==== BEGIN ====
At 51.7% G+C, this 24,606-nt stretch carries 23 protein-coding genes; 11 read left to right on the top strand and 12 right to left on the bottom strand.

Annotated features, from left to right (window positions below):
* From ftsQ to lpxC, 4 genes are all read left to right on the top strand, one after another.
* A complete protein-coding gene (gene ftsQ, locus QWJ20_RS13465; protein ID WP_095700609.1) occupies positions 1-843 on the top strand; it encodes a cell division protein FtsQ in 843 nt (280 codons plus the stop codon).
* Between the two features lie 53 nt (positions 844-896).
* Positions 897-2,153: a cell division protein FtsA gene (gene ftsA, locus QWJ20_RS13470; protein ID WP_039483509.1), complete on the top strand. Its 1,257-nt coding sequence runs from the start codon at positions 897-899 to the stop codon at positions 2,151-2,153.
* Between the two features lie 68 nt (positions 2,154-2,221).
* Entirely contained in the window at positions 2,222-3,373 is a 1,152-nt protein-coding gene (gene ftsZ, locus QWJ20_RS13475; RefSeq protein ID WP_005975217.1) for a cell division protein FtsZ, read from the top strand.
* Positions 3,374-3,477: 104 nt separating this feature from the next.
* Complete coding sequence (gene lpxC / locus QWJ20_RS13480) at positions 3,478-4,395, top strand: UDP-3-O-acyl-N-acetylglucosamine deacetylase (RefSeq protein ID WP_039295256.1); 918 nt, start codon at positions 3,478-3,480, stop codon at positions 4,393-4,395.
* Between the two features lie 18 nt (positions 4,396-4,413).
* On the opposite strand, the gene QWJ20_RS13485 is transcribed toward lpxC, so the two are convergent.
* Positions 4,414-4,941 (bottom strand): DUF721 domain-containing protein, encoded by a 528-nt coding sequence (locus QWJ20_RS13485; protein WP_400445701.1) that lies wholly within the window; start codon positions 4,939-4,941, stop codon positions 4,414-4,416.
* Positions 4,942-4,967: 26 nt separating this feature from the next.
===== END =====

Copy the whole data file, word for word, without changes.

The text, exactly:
At 51.7% G+C, this 24,606-nt stretch carries 23 protein-coding genes; 11 read left to right on the top strand and 12 right to left on the bottom strand.

Annotated features, from left to right (window positions below):
* From ftsQ to lpxC, 4 genes are all read left to right on the top strand, one after another.
* A complete protein-coding gene (gene ftsQ, locus QWJ20_RS13465; protein ID WP_095700609.1) occupies positions 1-843 on the top strand; it encodes a cell division protein FtsQ in 843 nt (280 codons plus the stop codon).
* Between the two features lie 53 nt (positions 844-896).
* Positions 897-2,153: a cell division protein FtsA gene (gene ftsA, locus QWJ20_RS13470; protein ID WP_039483509.1), complete on the top strand. Its 1,257-nt coding sequence runs from the start codon at positions 897-899 to the stop codon at positions 2,151-2,153.
* Between the two features lie 68 nt (positions 2,154-2,221).
* Entirely contained in the window at positions 2,222-3,373 is a 1,152-nt protein-coding gene (gene ftsZ, locus QWJ20_RS13475; RefSeq protein ID WP_005975217.1) for a cell division protein FtsZ, read from the top strand.
* Positions 3,374-3,477: 104 nt separating this feature from the next.
* Complete coding sequence (gene lpxC / locus QWJ20_RS13480) at positions 3,478-4,395, top strand: UDP-3-O-acyl-N-acetylglucosamine deacetylase (RefSeq protein ID WP_039295256.1); 918 nt, start codon at positions 3,478-3,480, stop codon at positions 4,393-4,395.
* Between the two features lie 18 nt (positions 4,396-4,413).
* On the opposite strand, the gene QWJ20_RS13485 is transcribed toward lpxC, so the two are convergent.
* Positions 4,414-4,941 (bottom strand): DUF721 domain-containing protein, encoded by a 528-nt coding sequence (locus QWJ20_RS13485; protein WP_400445701.1) that lies wholly within the window; start codon positions 4,939-4,941, stop codon positions 4,414-4,416.
* Positions 4,942-4,967: 26 nt separating this feature from the next.